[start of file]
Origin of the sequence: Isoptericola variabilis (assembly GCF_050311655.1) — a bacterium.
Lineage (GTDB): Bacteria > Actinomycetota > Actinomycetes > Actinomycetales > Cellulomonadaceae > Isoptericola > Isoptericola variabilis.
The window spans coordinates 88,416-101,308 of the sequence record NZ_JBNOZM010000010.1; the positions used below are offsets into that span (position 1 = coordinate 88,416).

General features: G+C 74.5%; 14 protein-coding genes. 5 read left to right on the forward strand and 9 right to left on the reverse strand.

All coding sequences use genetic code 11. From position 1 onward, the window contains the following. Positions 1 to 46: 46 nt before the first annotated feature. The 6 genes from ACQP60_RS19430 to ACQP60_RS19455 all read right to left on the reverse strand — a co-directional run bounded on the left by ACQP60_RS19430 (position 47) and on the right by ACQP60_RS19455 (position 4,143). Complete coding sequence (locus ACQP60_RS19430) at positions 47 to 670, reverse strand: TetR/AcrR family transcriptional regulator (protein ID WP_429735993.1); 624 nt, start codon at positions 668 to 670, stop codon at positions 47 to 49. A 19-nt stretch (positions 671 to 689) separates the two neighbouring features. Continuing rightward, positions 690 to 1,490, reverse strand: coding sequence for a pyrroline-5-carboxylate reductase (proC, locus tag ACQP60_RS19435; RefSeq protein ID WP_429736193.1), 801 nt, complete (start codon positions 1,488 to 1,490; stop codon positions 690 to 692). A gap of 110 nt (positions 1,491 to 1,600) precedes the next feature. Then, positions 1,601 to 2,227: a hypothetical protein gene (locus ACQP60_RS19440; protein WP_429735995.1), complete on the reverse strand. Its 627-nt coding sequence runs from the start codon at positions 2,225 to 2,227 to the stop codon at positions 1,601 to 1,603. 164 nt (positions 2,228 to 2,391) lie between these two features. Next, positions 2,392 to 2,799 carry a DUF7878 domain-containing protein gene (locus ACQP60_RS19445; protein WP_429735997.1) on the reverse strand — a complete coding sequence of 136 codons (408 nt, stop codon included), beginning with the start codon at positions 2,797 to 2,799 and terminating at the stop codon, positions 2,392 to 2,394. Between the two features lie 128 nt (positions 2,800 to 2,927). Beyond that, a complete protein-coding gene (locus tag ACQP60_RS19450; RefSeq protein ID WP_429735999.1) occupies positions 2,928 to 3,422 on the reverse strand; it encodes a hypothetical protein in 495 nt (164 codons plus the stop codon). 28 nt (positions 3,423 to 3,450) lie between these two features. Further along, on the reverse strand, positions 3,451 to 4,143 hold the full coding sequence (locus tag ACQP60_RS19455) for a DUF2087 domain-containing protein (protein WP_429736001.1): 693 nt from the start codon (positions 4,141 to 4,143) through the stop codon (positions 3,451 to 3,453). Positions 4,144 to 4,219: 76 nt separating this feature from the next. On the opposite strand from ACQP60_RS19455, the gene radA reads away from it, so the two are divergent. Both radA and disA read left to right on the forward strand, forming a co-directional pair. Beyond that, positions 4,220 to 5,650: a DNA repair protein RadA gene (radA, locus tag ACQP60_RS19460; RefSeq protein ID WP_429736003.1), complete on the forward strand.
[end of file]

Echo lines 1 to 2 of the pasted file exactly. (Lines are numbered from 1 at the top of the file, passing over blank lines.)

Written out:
Origin of the sequence: Isoptericola variabilis (assembly GCF_050311655.1) — a bacterium.
Lineage (GTDB): Bacteria > Actinomycetota > Actinomycetes > Actinomycetales > Cellulomonadaceae > Isoptericola > Isoptericola variabilis.